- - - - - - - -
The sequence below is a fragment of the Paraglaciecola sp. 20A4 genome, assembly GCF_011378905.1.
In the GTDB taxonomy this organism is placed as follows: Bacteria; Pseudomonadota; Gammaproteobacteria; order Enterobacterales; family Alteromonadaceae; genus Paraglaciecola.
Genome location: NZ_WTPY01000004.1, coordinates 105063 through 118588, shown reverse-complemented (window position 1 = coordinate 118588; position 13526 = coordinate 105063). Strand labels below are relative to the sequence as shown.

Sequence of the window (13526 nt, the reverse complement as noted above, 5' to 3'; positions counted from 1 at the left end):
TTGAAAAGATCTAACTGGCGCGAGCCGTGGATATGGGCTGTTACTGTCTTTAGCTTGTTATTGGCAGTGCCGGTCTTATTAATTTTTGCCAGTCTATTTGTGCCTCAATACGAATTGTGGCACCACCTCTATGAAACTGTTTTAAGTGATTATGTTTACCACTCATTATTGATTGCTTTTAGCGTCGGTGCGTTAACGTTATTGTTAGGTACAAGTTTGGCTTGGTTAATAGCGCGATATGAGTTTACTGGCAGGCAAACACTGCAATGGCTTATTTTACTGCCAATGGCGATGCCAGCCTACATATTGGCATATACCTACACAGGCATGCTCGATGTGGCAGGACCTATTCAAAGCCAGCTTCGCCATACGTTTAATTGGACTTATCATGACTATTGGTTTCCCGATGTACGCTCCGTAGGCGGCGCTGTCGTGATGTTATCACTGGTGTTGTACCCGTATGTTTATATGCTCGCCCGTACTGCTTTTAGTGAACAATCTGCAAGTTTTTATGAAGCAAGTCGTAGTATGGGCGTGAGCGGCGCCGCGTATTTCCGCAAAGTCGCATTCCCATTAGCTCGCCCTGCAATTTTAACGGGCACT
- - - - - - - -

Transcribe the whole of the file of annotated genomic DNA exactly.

The sequence below is a fragment of the Paraglaciecola sp. 20A4 genome, assembly GCF_011378905.1.
In the GTDB taxonomy this organism is placed as follows: Bacteria; Pseudomonadota; Gammaproteobacteria; order Enterobacterales; family Alteromonadaceae; genus Paraglaciecola.
Genome location: NZ_WTPY01000004.1, coordinates 105063 through 118588, shown reverse-complemented (window position 1 = coordinate 118588; position 13526 = coordinate 105063). Strand labels below are relative to the sequence as shown.

Sequence of the window (13526 nt, the reverse complement as noted above, 5' to 3'; positions counted from 1 at the left end):
TTGAAAAGATCTAACTGGCGCGAGCCGTGGATATGGGCTGTTACTGTCTTTAGCTTGTTATTGGCAGTGCCGGTCTTATTAATTTTTGCCAGTCTATTTGTGCCTCAATACGAATTGTGGCACCACCTCTATGAAACTGTTTTAAGTGATTATGTTTACCACTCATTATTGATTGCTTTTAGCGTCGGTGCGTTAACGTTATTGTTAGGTACAAGTTTGGCTTGGTTAATAGCGCGATATGAGTTTACTGGCAGGCAAACACTGCAATGGCTTATTTTACTGCCAATGGCGATGCCAGCCTACATATTGGCATATACCTACACAGGCATGCTCGATGTGGCAGGACCTATTCAAAGCCAGCTTCGCCATACGTTTAATTGGACTTATCATGACTATTGGTTTCCCGATGTACGCTCCGTAGGCGGCGCTGTCGTGATGTTATCACTGGTGTTGTACCCGTATGTTTATATGCTCGCCCGTACTGCTTTTAGTGAACAATCTGCAAGTTTTTATGAAGCAAGTCGTAGTATGGGCGTGAGCGGCGCCGCGTATTTCCGCAAAGTCGCATTCCCATTAGCTCGCCCTGCAATTTTAACGGGCACT